And so here is the recipe: you will need 2 puff pastries, 3 eggs, 60g of butter, 200g of grounded almond, 125g of sugar, a hint of vanilla, a tablespoon of cold water, and a favour (if you cannot find a typical Galette ceramic favour, just wrap an almond in foil paper, that will do the trick).

Start by preheating and setting your oven on 180 celsius degrees.
Spread some butter in your baking tin.
Then lay your first puff pastry in the tin, and prick it with  fork, and set it aside.
Prepare your filling -"frangipane"- by simply mixing 2 eggs, the melted butter, the grounded almond, the sugar, and the vanilla.
Spread the "frangipane" on the puff pastry, starting from the centre, and leaving a 5cm empty strip all around so you can close the pie. Put the favour on the "frangipane" and lay the second puff pastry over the pastry. Use a fork to close the pie by squeezing the 2 pastries all around the tin.
Use a knife to design drawings on the top of the pie.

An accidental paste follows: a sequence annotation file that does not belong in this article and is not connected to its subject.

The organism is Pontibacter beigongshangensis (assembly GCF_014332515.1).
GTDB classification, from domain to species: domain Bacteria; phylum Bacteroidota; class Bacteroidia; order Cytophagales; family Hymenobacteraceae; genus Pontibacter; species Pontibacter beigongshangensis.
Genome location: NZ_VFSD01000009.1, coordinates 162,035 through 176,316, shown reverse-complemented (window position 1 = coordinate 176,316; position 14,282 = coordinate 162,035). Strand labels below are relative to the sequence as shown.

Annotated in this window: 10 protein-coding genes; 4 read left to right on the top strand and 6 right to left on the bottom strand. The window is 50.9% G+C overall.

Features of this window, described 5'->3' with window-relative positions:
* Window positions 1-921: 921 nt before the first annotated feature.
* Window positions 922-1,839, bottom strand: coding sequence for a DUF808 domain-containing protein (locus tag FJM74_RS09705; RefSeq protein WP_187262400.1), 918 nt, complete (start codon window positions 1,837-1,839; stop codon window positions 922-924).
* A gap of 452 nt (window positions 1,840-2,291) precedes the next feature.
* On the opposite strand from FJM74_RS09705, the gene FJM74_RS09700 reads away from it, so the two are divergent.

Mix the yolk of the last egg with a tablespoon of cold water, brush the mix generously over the pie.
Put in the oven for 45min.

Et voila!

I spy with my little eye... a talkative city and the New Year.

To begin with, let me start by saying that I am not one to cheer the New Year as if it was going to change the energies in my life and turn things around just like that. I don't think that a number can make it all better or worse, improvement is an everyday kind of work, and ups and downs are doomed to happen, whatever the year. But I will say that 2015 was an eventful year on every level, good and bad. After all, isn't that what you want from life: memories and stories to tell?
I got the chance to travel last year and the week I spent in Ethiopia in December was the perfect ending to 2015. Addis is a wonderful talkative city, asking questions and answering them as you can see:

 "Where to go?" was asking St Mary at Entoto.
"Come and receive light, go forth and shine." answered Bole.
Now I am not a believer of any sort, I am plenty of things but holistic isn't one of them, I am way to rational for that, but I did appreciate this little wink from Africa. I thought it was a brilliant way to start a New Year and to keep up the good work.

Addis Ababa and I are sending you all good vibes!

Hint of Beautiful. All rights reserved. © Maira Gall.